Great local and online presence, along with professional training and an engaging and well-informed sales staff, allows your store brand to flourish. Self-branding, shameless advertising and polished elevator speeches help us gain and maintain our status in the community as the go-to jeweler.

 

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Dave Richardson

Here’s a Training Exercise to See How Well Your Team Knows Your Clientele

Here’s the fastest way to see how much your team knows about the customers they serve.

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Knowing Your Customer is Critical

WHY IT IS TRUE: Selling used to be about transaction; now it is about relationships. How many customers are in your database and what do you know about each of them?

PLAN OF ACTION: On a sheet of paper, ask your salespeople to write down the names of your top 50 customers. Ask them to write something they know about that customer, their spouse, hobbies, etc. Train your team based on how well they know your clientele.

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Shane Decker

Four Sales Tips to Make It Your Best Christmas Yet

To deliver an unforgettable holiday experience, you have to be on top of your sales game.

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There are four areas you’ll need to focus on this holiday season to be successful: store floor awareness, add-on sales, “wowing” clients, and shopping environment.

1) Store floor awareness: Based on closing ratios I’ve tracked over the years, your team’s closing ratio can go up 70-80 percent during the holidays. No client is “just looking”; they’re looking to buy. Clerk sales and impulse buys skyrocket. If you haven’t increased your sales staff or prepared for the rush, you will lose sales.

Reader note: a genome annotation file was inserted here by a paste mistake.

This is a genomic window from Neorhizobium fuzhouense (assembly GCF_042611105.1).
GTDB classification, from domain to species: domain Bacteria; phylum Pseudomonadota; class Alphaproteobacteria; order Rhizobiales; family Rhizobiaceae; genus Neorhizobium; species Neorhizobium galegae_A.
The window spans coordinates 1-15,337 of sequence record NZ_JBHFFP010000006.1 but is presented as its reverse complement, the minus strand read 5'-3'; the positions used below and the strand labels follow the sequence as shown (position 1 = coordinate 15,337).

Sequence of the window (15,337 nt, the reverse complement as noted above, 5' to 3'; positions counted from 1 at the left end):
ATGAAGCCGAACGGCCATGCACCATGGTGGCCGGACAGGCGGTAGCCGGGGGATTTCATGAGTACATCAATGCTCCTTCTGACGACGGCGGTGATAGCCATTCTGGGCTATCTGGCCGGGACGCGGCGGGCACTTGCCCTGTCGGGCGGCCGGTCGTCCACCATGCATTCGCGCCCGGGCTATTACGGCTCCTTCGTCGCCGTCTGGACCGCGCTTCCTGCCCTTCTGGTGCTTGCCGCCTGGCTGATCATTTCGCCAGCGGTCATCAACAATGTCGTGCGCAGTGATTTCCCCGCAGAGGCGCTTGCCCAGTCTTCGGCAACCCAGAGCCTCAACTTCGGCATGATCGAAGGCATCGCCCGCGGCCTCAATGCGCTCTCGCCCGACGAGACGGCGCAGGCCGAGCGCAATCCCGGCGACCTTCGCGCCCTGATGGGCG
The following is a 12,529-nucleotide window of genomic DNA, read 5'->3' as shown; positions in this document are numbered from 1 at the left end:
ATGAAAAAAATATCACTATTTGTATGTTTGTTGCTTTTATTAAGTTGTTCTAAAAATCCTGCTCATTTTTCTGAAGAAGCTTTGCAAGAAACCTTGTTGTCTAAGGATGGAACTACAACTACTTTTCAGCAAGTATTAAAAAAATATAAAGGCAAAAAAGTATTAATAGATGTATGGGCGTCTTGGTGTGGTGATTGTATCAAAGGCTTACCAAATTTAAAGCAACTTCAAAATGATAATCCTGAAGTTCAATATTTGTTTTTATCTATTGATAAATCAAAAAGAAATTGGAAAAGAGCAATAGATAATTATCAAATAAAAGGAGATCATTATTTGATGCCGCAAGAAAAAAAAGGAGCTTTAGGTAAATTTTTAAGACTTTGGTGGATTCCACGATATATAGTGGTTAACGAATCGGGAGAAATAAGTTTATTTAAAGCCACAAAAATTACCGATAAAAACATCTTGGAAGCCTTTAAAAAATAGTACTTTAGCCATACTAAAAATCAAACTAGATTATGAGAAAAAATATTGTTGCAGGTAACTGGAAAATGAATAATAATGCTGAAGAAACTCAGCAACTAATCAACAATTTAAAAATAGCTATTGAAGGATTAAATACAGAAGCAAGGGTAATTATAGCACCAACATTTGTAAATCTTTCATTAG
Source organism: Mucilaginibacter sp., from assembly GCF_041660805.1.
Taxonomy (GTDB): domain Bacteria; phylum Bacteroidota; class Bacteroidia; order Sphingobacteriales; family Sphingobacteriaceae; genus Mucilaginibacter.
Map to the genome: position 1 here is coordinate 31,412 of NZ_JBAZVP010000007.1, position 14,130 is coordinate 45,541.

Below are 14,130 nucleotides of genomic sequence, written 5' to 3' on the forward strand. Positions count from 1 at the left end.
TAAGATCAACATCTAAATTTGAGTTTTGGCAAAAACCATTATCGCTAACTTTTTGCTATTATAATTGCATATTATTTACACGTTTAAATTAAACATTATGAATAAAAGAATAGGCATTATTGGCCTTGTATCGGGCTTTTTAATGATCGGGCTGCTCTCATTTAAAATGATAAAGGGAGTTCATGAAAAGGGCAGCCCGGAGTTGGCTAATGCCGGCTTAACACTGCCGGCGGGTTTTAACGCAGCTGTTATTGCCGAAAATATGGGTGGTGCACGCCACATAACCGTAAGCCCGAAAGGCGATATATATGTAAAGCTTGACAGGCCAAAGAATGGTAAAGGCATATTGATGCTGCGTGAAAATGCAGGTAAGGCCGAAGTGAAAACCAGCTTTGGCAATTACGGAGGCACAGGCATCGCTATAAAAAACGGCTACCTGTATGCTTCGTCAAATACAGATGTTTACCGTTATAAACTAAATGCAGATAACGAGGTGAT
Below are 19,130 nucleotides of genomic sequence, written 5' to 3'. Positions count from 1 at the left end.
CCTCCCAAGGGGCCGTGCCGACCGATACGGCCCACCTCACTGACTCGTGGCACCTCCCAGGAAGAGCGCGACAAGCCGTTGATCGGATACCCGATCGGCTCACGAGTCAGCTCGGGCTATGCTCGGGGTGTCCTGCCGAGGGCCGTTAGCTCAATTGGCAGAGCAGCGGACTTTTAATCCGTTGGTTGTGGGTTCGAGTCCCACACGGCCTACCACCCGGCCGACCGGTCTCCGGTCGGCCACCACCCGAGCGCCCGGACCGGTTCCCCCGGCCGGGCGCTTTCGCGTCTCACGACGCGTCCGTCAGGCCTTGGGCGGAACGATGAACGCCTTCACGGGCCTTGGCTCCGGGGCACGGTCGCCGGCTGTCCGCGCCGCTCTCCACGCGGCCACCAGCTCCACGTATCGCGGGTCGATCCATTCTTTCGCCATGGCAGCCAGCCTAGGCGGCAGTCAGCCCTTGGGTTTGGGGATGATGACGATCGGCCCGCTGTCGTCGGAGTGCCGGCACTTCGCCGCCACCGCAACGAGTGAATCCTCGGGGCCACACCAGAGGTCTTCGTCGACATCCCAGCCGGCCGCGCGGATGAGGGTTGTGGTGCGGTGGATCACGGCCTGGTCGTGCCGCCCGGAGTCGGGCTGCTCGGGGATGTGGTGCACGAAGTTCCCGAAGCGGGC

We all know that some clients will walk out if they’re not waited on immediately. Some come in only during the holidays, and if they don’t feel we meet their expectations, they will become clients of our competitors.

Store floor awareness deals with everything that is happening on your floor. Is the “sweet spot” covered and is everyone greeted within five seconds? If everyone is helping someone, clients need to be greeted by someone who isn’t about to close the sale.

Don’t let busy work get in the way of helping a customer — nor apathy or fear. When clients say they’re “just looking,” too many salespeople reply, “OK, look around and if you find something you want, let us know.” That’s a sale killer. If you’re not present, they’ll walk and give another salesperson in another store your money.

During the holidays, your sales teammates’ needs become very important. Don’t leave anyone stranded. They may need help closing or team-selling (an assist can raise the closing ratio by 50 percent). Never be too busy to help.

2) Add-on sales: During this time of year, the average Christmas buyer buys 15-20 gifts. The average jewelry salesperson sells them only one. Then the client goes to several other stores and buys the remaining 14-19 gifts. When a client has chosen the item they’re looking for, instead of walking to the cash register, use a lead-in line and say, “How many others are on your list?” He may say, “I have a 12 year-old daughter.” Then you reply, “You know, her first set of diamond studs should come from her dad. We have great studs for your young lady right over here.”

“Wow” your clients: Get a high-ticket item in each client’s hand before they leave. You can change it based on the client, your inventory, “wowing” smart and visual observation. Most clients have never had the opportunity to have an awesome item in their hand before they walk out.

Sometimes they buy it. Remember: it’s Christmastime, the time for giving. Not to mention, this will separate you from your competition.

4) Shopping environment: Make sure the store looks, smells and feels like Christmas. Offer coffee, cinnamon rolls, cookies, mulled cider, whatever a client may want. The longer they stay, the higher the closing ratio. Remember that the experience is even more important than the product they will purchase.

Lastly, show every client respect, patience and a great attitude. Tell them you were so glad to see them and wish them a merry Christmas with a smile. Small and large sales are all important. Gather information so that you can follow up, and remember not to mail thank-you cards until Jan. 15; you don’t want to blow the surprise!